Lawmakers fail to fix flawed DUI law - Hawaii News Now - KGMB and KHNL

Lawmakers fail to fix flawed DUI law

Carol McNamee Carol McNamee

By Brooks Baehr - bio | email

HONOLULU (HawaiiNewsNow) - A bill that would have made our streets safer -- without additional cost to taxpayers --- ran into a road block at the state capitol. The bill to fix Hawaii's flawed ignition interlock law failed to pass in the legislature despite what seemed to be universal support when the legislative session began.

The ignition interlock law went into effect January 1, 2011. It enables people convicted of drunk driving to install the device in their vehicle rather than have their driver's license revoked. The ignition interlock device prevents vehicles from starting if it detects alcohol on a driver's breath.

"I think it is a win win because the offender who installs an interlock device in his or her car can keep driving as long as they are sober. And the public wins because they know that even though this person is driving, they can't have alcohol in their system," said Carol McNamee, who founded Mothers Against Drunk Driving in Hawaii.

The law was supposed to allow first time offenders and repeat offenders to have ignition interlock installed in their vehicles. But the law is flawed as it pertains to repeat offenders.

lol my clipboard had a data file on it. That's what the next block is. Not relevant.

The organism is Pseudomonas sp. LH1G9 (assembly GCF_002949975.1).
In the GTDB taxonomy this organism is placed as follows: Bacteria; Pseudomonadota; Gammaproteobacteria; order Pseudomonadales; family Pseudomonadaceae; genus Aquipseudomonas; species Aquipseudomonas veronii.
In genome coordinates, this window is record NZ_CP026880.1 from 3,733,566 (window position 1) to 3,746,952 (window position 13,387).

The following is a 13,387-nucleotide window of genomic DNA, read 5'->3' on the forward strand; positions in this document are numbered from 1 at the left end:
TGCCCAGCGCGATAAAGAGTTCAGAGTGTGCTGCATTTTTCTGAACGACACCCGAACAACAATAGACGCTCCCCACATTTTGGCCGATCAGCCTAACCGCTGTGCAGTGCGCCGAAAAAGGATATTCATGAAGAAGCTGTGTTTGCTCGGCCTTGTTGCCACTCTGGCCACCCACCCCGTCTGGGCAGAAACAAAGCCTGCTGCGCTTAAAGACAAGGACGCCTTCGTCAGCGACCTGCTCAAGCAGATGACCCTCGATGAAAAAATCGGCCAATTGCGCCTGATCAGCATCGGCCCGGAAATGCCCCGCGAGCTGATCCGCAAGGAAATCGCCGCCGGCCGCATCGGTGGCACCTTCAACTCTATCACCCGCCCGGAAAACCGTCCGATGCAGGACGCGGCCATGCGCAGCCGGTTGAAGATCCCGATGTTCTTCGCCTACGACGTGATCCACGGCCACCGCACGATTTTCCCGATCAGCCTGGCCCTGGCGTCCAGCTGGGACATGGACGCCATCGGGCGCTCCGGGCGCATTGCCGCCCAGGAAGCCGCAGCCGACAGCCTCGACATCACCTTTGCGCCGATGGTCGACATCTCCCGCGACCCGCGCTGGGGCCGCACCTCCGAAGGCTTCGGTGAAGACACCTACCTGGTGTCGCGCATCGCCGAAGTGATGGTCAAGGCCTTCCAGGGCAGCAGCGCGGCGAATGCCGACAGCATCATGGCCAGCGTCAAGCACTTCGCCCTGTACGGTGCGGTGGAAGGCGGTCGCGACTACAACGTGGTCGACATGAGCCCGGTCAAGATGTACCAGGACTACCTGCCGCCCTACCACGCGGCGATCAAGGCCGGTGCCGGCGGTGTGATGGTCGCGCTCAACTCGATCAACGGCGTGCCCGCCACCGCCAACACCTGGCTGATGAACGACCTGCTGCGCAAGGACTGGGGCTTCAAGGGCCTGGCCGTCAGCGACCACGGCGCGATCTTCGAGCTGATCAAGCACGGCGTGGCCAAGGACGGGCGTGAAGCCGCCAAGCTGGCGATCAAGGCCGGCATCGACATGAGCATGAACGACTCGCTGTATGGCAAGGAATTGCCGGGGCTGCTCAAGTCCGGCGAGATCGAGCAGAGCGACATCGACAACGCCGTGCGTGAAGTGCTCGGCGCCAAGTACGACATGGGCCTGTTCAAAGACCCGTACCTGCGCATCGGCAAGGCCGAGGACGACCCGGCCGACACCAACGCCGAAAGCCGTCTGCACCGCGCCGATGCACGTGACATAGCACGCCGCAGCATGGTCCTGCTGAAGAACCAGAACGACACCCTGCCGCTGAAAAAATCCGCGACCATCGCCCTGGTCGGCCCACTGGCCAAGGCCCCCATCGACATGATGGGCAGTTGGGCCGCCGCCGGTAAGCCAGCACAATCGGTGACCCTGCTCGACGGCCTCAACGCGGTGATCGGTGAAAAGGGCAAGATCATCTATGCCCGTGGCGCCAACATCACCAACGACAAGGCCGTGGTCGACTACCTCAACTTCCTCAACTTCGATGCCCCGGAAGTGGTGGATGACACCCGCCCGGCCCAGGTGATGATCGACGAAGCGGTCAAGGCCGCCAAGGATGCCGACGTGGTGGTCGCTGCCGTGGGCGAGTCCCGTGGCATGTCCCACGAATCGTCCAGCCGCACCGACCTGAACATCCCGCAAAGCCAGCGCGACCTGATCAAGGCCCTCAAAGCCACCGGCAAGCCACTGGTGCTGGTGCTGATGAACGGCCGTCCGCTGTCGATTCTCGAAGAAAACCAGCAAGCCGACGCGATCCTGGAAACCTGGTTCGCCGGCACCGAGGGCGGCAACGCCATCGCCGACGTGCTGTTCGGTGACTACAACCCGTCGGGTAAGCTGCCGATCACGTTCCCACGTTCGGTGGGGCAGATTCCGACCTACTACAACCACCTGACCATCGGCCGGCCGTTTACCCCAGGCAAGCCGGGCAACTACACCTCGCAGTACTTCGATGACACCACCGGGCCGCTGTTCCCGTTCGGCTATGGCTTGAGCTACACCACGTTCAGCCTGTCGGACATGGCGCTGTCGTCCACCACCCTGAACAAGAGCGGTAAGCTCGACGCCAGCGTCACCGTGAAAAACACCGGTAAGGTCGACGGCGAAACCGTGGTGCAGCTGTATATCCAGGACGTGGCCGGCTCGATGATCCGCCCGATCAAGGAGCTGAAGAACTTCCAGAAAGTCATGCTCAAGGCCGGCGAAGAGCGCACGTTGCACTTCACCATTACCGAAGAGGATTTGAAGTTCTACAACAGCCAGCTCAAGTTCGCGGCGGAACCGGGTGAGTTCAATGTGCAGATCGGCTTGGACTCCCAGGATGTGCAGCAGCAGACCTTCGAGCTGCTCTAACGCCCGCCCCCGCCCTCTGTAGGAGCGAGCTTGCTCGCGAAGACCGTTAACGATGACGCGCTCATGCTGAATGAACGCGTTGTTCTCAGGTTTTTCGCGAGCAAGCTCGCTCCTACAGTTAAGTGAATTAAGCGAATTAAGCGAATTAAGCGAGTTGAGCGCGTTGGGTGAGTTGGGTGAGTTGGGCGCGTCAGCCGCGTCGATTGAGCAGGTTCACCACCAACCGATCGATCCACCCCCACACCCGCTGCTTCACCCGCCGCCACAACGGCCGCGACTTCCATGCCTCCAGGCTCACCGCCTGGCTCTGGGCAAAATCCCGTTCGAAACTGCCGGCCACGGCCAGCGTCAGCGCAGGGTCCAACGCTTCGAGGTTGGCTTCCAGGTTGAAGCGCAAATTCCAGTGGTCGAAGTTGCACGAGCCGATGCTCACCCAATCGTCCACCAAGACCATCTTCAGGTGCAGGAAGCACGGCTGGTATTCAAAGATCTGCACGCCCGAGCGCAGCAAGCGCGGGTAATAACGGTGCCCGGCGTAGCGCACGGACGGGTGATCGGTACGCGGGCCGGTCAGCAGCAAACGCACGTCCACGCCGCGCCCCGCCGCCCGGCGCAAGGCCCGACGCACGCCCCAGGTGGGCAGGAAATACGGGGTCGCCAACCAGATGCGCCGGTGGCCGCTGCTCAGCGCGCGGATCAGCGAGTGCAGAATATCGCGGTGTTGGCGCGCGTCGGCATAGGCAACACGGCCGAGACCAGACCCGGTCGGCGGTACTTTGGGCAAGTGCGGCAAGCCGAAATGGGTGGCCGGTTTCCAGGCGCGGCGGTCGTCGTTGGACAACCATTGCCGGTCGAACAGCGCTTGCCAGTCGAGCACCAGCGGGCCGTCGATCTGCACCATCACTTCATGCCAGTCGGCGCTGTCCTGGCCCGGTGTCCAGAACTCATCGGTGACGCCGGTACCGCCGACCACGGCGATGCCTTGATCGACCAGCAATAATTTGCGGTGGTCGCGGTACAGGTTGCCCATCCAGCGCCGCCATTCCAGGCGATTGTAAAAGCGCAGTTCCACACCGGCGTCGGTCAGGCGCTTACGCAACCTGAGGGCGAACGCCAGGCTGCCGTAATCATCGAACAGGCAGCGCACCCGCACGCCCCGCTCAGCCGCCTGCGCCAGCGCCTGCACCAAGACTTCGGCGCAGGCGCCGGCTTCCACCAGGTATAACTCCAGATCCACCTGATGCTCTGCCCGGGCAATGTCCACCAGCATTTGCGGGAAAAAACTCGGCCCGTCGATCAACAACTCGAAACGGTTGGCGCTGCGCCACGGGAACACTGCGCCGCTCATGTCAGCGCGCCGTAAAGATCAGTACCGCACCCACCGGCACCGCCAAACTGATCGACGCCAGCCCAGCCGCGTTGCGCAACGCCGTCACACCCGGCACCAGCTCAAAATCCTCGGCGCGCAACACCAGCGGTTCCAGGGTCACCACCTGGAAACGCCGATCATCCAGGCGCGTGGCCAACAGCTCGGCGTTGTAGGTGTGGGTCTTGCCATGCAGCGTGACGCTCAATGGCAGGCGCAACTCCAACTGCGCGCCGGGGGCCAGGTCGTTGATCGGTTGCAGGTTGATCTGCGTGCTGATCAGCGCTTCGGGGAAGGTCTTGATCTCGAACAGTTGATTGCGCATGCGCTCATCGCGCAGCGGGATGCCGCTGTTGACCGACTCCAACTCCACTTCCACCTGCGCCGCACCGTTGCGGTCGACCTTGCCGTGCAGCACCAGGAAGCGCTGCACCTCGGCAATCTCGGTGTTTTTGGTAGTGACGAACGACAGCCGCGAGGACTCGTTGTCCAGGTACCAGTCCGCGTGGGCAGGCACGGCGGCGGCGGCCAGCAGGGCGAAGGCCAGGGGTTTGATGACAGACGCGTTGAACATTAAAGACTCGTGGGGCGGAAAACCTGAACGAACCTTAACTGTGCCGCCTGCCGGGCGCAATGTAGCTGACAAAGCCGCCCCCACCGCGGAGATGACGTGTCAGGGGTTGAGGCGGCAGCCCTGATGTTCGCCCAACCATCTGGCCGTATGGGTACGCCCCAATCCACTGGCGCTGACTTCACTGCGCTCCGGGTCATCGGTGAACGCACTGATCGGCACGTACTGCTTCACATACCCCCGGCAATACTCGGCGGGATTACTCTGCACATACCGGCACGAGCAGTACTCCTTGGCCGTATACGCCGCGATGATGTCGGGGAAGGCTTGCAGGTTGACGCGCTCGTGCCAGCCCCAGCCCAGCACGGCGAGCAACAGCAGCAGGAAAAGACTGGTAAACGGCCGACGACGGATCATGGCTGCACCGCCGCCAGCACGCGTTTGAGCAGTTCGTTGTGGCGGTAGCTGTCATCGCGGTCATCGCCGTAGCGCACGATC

Another provision of Hawaii law mandates anyone arrested for more than one DUI surrender their vehicle registration and license plates. Without registration and plates, people cannot drive nor can they have an ignition interlock installed.

As a result, repeat offenders - who may be habitual drunk drivers – cannot participate in the ignition interlock program.

"It's a safety situation. Without the interlock they could be possibly driving on the highway posing a threat to the public," McNamee said.

MADD pushed for the interlock law to be amended. Representative Sharon Har introduced a bill that would have fixed the flaw. But as that bill moved through the legislature it was amended. Senator Clayton Hee, who chairs the Senate Judiciary Committee did not like the changes so he refused to hear the bill in committee, and that is where it died.

"Repeat offenders lost because they now still can't have the interlock. And the public loses because I think it would have increased the safety on our highways," McNamee said.

Hee, Har, and MADD vow to try again next year to change the law so it covers repeat offenders. But until then those often dangerous drivers still are not eligible for ignition interlock.

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